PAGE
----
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Friday, June 7, 2019


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Ninth Circuit: Attendance at Graduation Is Not a ‘Recreational’ Activity

Panel Resuscitates Action by Man Injured While Attending Commencement Exercises on Federal Property, Says California Immunity Statute Doesn’t Come Into Play


By a MetNews Staff Writer


The Ninth U.S. Circuit Court of Appeals has reversed the dismissal of an action for negligent maintenance of property brought against the federal government by a man who was injured when a heavy tree branch fell on him at his son’s graduation from boot camp at the Marine Corps Recruit Depot in San Diego, holding that a California immunity statute does not apply.

A memorandum opinion by a three-judge panel, filed Wednesday, orders reinstatement of the action by Allen Pangelinan, brought under the Federal Tort Claims Act. That act provides for government liability “under circumstances where the United States, if a private person, would be liable to the claimant in accordance with the law of the place where the act or omission occurred.”

The law of California, District Court Judge M. James Lorenz of the Southern District of California declared in April 11, 2016, provides landowner immunity, citing Civil Code §846(a). The section provides that, in general, a landowner “owes no duty of care to keep the premises safe for entry or use by others for any recreational purpose or to give any warning of hazardous conditions, uses of, structures, or activities on those premises to persons entering for a recreational purpose.”

That dismissal was without prejudice. Pangelinan filed an amended complaint claiming liability based on being an “express invitee”; Lorenz on Dec. 2, 2016, found that approach lacking in merit, and dismissed with prejudice.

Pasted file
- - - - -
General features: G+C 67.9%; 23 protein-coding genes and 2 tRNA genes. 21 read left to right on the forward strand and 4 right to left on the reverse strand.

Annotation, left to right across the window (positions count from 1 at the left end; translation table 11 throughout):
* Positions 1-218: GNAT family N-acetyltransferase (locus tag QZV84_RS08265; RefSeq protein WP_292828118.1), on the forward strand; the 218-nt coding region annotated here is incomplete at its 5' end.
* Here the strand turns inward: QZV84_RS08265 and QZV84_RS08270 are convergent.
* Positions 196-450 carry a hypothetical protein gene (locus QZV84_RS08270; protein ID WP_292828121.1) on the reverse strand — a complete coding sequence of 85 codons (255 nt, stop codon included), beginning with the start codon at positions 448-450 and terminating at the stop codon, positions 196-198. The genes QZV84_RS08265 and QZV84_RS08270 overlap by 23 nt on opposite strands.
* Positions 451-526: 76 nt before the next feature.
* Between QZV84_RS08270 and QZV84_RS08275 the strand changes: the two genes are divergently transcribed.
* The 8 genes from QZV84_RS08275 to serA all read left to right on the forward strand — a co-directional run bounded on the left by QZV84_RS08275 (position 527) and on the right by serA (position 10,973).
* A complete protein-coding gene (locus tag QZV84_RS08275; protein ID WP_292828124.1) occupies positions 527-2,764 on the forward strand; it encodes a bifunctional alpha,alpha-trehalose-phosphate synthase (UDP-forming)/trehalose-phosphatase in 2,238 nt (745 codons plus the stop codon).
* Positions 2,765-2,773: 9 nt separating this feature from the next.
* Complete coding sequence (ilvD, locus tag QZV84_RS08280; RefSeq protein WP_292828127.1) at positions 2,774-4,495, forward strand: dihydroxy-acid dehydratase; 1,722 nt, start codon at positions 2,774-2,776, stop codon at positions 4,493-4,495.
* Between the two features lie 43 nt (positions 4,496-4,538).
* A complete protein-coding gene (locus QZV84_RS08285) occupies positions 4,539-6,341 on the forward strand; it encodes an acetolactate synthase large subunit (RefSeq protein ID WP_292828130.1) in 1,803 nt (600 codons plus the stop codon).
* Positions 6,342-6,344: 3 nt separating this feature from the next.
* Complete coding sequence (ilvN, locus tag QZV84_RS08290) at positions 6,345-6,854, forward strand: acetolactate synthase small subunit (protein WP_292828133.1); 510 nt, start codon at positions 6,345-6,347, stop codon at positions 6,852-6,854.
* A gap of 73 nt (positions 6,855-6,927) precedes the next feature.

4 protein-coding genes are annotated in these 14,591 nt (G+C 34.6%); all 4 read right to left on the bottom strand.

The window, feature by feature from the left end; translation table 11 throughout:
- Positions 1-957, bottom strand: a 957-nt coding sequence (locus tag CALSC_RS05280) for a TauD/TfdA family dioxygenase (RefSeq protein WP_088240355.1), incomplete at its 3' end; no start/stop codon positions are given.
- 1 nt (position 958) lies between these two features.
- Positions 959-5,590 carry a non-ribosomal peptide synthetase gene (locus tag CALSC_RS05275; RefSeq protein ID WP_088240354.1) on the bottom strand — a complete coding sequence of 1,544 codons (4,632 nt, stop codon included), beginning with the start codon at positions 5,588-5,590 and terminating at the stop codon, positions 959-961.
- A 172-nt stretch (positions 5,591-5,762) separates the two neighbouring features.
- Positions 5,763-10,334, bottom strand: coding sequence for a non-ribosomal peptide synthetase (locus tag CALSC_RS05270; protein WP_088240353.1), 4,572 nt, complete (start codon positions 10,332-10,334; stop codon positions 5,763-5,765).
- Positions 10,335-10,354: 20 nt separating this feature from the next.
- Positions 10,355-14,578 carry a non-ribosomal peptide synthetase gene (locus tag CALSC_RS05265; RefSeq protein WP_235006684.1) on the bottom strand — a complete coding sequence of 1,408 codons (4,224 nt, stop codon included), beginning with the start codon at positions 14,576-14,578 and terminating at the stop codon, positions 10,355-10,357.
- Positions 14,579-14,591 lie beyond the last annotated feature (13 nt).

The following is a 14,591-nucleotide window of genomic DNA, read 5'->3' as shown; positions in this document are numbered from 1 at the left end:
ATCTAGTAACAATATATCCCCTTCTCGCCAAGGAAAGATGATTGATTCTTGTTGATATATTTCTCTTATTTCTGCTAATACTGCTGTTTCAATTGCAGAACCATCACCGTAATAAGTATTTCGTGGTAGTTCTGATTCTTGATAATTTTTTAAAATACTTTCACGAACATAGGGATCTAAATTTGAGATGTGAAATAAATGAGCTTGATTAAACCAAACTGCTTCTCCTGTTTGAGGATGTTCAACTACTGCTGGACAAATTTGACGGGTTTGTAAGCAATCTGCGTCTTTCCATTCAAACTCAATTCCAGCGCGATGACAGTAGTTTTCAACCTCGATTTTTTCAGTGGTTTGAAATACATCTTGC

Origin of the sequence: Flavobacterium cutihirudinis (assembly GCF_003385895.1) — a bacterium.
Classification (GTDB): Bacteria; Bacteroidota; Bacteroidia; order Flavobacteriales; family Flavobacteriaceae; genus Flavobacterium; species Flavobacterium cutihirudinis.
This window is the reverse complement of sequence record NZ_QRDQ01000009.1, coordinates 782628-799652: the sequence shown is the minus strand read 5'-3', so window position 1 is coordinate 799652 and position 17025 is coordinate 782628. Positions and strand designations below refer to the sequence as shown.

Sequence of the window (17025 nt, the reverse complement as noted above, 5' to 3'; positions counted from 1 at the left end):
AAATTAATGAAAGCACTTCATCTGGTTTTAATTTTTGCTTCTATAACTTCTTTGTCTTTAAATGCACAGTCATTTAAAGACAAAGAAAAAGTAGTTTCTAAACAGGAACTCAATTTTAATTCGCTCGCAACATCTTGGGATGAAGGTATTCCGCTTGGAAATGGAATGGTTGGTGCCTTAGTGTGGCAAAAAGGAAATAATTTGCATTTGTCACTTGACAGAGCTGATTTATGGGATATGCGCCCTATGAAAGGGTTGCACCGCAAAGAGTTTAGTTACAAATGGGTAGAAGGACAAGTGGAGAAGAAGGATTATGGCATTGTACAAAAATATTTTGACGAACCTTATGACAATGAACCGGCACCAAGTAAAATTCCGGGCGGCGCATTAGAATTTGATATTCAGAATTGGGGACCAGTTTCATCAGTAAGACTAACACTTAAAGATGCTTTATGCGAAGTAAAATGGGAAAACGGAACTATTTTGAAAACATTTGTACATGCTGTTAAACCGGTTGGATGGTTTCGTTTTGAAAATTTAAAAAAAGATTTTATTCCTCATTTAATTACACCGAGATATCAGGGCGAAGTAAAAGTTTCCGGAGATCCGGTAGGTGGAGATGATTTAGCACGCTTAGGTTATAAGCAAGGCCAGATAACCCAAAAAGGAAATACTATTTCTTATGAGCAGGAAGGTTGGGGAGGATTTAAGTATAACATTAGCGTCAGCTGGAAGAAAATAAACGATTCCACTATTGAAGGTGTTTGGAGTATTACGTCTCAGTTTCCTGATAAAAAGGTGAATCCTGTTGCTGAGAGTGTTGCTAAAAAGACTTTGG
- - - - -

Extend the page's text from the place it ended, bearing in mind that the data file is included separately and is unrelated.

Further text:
Panel’s Opinion

In its memorandum opinion, a three-judge panel said in a footnote that because it was holding that attending a graduation is not “recreational,” there was no need to discuss whether Pangelinan was an “express invitee.”

The opinion declares:

“Attending a graduation ceremony is not ‘recreational’ in the ordinary sense of the word. ‘Recreation,’ as commonly understood, refers to ‘any form of play, amusement, or relaxation used for the purpose of refreshment in body or mind such as games, spoils, or hobbies’…In one dictionary, ‘recreation’ is defined as ‘refreshment by means of some pastime, agreeable exercise, or the like:” and “a pastime, diversion, exercise, or other resource affording relaxation and enjoyment.’…Similarly, Roget’s International Thesaurus offers ‘refreshment’ and ‘amusement’ as synonyms for ‘recreation.’…The purpose of attending a graduation ceremony, while likely joyous, is not to enjoy oneself, play, or relax. Instead, a graduation marks an accomplishment. Its purpose is ceremonial or commemorative—not recreational. It therefore falls outside the scope of section 846 immunity.”

Oral Argument

At oral argument on Tuesday, May 14, in Pasadena, Ninth Circuit Judge Kim Wardlaw made clear that she did not regard attending a graduation as recreation because she would be attending her son’s commencement exercises that Friday and viewed it as a chore. She remarked: